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Researcher and composer Victoria Hume will take up the role at the new advocacy body in July.

Photo of Victoria Hume
Victoria Hume (left) and public health researcher Tshegofatso Seabi (right).

Yeshiel Panchia

The newly-created Culture, Health and Wellbeing Alliance has selected its first Director as it begins a four-year period as one of Arts Council England’s Sector Support Organisations.

Victoria Hume, a researcher and composer currently working on arts programmes with university and medical bodies in South Africa, will take up the new role from July.

Her appointment follows an extensive career in arts and health, including 11 years as manager of an arts programme at a London hospital, and a year as Chair of the National Alliance for Arts, Health & Wellbeing – one of two bodies that merged to form the new Culture, Health and Wellbeing Alliance this year.

The national alliance will advocate for culture as a tool to improve health and wellbeing and aims to bring about a step change in policy and delivery. It will be a key partner in delivering the recommendations of the recent cross-parliamentary report on arts and wellbeing.

“I think we’ve reached a tipping point, where arts are no longer seen as a luxury extra,” she told AP. “They’re now seen as central to how we can create a healthy society and improve quality of life.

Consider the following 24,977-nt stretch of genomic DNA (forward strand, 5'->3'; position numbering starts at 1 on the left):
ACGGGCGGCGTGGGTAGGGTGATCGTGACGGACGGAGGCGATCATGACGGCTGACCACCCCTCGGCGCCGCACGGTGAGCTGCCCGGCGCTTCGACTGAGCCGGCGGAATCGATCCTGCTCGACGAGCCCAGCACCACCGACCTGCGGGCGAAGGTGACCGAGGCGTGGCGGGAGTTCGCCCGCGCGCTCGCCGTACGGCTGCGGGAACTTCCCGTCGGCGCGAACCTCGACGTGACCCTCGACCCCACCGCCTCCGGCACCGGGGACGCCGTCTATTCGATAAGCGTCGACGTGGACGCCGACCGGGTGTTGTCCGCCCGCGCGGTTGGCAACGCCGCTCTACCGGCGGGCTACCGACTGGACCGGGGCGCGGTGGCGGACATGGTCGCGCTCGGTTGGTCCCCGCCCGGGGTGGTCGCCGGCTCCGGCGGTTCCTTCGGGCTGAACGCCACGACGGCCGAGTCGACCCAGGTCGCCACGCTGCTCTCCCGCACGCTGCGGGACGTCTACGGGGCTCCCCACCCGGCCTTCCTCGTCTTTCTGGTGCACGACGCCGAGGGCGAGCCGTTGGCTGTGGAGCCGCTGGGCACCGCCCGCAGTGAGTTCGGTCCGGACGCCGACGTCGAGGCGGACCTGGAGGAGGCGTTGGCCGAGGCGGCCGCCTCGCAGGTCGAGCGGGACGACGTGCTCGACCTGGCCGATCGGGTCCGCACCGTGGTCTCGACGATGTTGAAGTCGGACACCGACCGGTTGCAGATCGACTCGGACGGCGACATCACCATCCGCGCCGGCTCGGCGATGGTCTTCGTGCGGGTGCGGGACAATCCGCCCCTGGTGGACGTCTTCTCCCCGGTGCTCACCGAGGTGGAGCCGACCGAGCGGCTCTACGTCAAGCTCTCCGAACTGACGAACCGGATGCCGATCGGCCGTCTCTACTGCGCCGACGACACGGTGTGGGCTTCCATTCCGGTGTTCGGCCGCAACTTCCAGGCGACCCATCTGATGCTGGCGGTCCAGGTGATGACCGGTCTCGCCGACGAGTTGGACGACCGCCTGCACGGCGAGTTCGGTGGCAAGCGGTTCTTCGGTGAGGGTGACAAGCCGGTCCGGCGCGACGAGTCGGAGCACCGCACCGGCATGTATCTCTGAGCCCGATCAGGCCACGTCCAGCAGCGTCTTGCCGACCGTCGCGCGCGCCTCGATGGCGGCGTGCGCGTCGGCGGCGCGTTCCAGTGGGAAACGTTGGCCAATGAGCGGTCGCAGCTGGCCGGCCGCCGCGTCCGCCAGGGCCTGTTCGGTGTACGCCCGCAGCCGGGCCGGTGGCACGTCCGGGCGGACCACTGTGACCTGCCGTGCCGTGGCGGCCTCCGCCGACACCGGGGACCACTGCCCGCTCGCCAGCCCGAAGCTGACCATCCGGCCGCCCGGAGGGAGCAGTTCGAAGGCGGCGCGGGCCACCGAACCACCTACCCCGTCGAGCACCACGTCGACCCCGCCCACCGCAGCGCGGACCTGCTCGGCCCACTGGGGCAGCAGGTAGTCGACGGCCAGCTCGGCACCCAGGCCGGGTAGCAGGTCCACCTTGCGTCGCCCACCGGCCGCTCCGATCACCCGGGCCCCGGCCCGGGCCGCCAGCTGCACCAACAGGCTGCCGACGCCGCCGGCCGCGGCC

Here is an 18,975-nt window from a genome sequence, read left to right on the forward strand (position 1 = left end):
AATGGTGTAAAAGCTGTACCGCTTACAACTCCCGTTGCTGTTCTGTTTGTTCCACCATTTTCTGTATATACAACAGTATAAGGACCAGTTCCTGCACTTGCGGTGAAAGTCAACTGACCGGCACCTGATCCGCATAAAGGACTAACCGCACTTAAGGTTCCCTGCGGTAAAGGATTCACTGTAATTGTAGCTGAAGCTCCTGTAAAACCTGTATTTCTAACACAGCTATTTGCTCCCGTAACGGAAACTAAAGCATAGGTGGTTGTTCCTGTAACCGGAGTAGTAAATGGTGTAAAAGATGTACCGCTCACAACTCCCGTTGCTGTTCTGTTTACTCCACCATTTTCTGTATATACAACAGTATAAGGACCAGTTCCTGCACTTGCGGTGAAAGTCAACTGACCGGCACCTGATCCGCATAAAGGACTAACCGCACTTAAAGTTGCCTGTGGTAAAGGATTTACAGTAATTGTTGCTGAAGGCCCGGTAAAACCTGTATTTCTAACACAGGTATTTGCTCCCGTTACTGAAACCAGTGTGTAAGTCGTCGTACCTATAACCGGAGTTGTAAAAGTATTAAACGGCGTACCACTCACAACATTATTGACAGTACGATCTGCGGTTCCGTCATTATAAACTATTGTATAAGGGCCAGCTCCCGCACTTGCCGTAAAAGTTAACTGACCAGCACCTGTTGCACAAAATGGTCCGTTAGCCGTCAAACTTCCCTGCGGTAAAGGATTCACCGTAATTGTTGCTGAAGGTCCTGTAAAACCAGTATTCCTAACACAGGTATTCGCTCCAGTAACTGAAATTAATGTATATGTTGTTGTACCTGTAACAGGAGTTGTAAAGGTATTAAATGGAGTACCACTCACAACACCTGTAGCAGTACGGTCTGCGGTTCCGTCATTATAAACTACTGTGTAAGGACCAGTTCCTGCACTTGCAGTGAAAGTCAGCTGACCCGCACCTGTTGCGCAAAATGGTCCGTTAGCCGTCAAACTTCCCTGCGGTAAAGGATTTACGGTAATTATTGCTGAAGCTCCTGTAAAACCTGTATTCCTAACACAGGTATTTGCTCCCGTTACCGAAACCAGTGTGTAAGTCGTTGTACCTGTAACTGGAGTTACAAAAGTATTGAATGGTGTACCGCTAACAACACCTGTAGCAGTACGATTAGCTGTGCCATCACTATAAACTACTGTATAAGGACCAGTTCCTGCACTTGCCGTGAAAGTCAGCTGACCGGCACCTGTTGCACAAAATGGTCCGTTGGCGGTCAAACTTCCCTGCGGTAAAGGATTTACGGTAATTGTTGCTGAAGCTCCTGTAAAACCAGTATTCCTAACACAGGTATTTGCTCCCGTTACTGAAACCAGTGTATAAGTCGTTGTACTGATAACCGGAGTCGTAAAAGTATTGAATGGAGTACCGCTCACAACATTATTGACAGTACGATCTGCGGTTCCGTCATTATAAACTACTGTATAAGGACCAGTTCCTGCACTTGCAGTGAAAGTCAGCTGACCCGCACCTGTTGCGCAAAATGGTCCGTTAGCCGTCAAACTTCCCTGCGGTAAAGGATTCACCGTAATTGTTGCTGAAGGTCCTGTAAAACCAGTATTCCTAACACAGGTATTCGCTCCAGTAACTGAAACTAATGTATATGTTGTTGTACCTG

“My ambition is to build on the pockets of extraordinary arts and health work happening across England and support really excellent practice nationwide.”

Increasing awareness

Hume’s appointment comes amidst increasing support for arts and health initiatives. Earlier this month, 27 healthcare providers in the North West committed to developing a cultural prescription plan for new and expectant mothers, and recent studies have shown the positive impacts of arts participation on wellbeing, physical and mental health.

It also comes as both Arts Council England and the National Health Service are developing new long-term strategies.

Hume praised the work done by both institutions in promoting the arts in health. She said the alliance’s role would be to further this by facilitating joined-up thinking between various bodies and stakeholders – including higher education and researchers – so that the case for arts and health can also be made at a more junior level among healthcare workers.

She explained: “A GP may well be keen to prescribe dance for someone with Parkinson’s, but may not know where to do so or whether the dance offer is a quality service,” she told AP. “That’s where we come in.”

Hume’s career began with temporary roles in the NHS to support her music making, before founding and running arts programme rb&hArts at the Royal Brompton & Harefield NHS Foundation Trust between 2002 and 2014.

During the same period, she became a trustee and then Chair of the London Arts in Health Forum.